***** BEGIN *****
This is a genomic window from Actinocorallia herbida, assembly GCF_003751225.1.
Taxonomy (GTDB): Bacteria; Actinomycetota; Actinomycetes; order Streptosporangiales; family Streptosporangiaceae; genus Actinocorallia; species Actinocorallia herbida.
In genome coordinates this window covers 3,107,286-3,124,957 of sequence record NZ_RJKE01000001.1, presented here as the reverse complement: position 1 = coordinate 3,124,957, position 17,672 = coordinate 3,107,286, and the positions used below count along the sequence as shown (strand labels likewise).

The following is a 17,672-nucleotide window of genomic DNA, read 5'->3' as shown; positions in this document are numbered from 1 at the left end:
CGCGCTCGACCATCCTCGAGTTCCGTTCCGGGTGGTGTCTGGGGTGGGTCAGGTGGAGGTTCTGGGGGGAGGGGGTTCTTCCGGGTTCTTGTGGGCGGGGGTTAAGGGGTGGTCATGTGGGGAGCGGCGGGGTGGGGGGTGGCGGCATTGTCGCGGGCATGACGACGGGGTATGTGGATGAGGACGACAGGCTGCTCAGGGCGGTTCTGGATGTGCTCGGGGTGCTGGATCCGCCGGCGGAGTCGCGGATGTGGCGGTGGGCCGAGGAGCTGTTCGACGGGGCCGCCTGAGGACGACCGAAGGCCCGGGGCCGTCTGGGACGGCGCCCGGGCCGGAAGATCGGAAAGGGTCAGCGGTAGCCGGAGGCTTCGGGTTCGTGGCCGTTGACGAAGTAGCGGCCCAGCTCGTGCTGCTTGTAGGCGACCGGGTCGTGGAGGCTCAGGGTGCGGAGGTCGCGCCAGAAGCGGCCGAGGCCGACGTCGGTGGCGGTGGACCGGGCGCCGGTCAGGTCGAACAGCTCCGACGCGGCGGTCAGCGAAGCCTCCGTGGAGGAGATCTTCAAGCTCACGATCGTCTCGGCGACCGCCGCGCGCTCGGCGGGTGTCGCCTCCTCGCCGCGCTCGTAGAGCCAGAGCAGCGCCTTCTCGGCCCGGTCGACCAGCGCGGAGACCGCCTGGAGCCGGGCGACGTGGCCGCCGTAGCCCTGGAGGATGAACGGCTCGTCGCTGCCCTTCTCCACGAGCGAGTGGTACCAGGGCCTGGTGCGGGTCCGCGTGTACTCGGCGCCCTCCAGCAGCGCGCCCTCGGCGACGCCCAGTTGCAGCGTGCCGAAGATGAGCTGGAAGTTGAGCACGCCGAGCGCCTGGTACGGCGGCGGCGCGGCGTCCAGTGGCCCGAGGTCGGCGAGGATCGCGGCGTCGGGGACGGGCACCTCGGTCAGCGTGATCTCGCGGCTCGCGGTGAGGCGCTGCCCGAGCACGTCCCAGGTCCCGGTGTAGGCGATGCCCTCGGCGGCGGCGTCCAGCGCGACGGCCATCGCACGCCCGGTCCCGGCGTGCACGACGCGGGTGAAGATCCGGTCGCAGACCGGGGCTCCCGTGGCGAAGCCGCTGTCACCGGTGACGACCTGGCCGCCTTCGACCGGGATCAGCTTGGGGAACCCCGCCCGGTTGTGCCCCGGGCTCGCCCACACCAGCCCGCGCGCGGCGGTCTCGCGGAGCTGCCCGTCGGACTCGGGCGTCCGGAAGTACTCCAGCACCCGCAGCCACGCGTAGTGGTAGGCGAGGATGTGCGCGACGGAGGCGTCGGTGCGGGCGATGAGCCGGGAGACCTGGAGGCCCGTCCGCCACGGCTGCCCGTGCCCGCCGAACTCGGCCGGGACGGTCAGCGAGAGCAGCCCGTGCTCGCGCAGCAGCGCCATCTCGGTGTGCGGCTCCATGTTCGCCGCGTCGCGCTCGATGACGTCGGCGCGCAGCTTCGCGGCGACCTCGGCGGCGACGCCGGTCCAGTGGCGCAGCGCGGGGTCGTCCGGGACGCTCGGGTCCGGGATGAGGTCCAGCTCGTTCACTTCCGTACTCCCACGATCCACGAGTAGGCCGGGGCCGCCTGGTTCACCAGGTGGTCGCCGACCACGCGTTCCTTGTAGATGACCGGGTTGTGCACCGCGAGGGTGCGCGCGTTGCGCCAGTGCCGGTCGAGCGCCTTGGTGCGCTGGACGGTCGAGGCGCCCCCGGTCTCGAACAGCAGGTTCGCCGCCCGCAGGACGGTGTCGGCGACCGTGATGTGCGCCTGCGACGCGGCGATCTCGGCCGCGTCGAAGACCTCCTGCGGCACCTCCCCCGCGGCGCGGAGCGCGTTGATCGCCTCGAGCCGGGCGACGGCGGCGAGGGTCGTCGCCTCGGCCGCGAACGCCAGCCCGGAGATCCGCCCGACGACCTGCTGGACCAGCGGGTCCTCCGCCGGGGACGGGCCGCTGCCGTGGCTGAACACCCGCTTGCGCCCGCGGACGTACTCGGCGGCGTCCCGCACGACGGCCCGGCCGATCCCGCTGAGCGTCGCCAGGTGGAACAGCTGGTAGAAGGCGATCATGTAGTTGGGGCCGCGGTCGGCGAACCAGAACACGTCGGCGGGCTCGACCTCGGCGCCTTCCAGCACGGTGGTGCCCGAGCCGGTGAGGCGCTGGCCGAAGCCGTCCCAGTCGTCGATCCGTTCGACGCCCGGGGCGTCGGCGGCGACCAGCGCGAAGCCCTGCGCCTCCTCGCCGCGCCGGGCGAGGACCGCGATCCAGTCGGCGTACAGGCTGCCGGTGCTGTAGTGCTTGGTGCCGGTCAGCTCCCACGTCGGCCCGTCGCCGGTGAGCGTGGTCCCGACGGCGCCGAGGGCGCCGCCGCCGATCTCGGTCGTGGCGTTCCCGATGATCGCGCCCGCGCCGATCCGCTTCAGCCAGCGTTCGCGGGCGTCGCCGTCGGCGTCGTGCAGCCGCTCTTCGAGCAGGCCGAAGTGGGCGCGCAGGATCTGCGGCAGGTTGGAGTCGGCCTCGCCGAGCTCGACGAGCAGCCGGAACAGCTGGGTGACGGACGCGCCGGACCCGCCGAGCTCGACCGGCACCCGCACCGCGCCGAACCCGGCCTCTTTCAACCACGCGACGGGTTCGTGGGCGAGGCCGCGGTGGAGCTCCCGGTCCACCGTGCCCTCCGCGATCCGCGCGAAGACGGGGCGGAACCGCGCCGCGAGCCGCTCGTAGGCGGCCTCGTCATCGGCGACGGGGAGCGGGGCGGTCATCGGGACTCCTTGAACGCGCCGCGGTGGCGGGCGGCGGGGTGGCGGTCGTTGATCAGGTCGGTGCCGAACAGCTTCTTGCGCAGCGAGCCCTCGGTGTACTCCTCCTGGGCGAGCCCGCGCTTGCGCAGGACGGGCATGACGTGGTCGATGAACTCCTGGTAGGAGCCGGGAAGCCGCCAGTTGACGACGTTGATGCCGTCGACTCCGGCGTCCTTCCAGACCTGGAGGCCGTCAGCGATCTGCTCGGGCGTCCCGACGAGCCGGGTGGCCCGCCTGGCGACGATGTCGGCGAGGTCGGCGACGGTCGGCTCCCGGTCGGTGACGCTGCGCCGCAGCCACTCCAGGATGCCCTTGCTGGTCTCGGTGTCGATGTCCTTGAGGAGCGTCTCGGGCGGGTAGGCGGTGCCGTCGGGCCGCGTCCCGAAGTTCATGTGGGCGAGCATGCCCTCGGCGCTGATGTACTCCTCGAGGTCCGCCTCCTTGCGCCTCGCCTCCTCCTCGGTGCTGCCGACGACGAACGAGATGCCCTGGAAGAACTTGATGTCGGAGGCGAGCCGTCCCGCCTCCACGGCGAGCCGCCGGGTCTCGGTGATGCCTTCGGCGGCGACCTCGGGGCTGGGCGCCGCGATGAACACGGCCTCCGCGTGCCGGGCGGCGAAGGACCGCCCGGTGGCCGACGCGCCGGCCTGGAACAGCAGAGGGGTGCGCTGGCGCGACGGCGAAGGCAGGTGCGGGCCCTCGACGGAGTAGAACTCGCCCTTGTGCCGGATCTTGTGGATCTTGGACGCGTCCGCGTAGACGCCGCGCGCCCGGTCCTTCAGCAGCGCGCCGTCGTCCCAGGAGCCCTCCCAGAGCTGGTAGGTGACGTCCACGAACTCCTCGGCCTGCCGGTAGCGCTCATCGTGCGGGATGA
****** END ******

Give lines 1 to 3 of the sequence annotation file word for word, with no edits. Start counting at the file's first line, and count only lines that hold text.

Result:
This is a genomic window from Actinocorallia herbida, assembly GCF_003751225.1.
Taxonomy (GTDB): Bacteria; Actinomycetota; Actinomycetes; order Streptosporangiales; family Streptosporangiaceae; genus Actinocorallia; species Actinocorallia herbida.
In genome coordinates this window covers 3,107,286-3,124,957 of sequence record NZ_RJKE01000001.1, presented here as the reverse complement: position 1 = coordinate 3,124,957, position 17,672 = coordinate 3,107,286, and the positions used below count along the sequence as shown (strand labels likewise).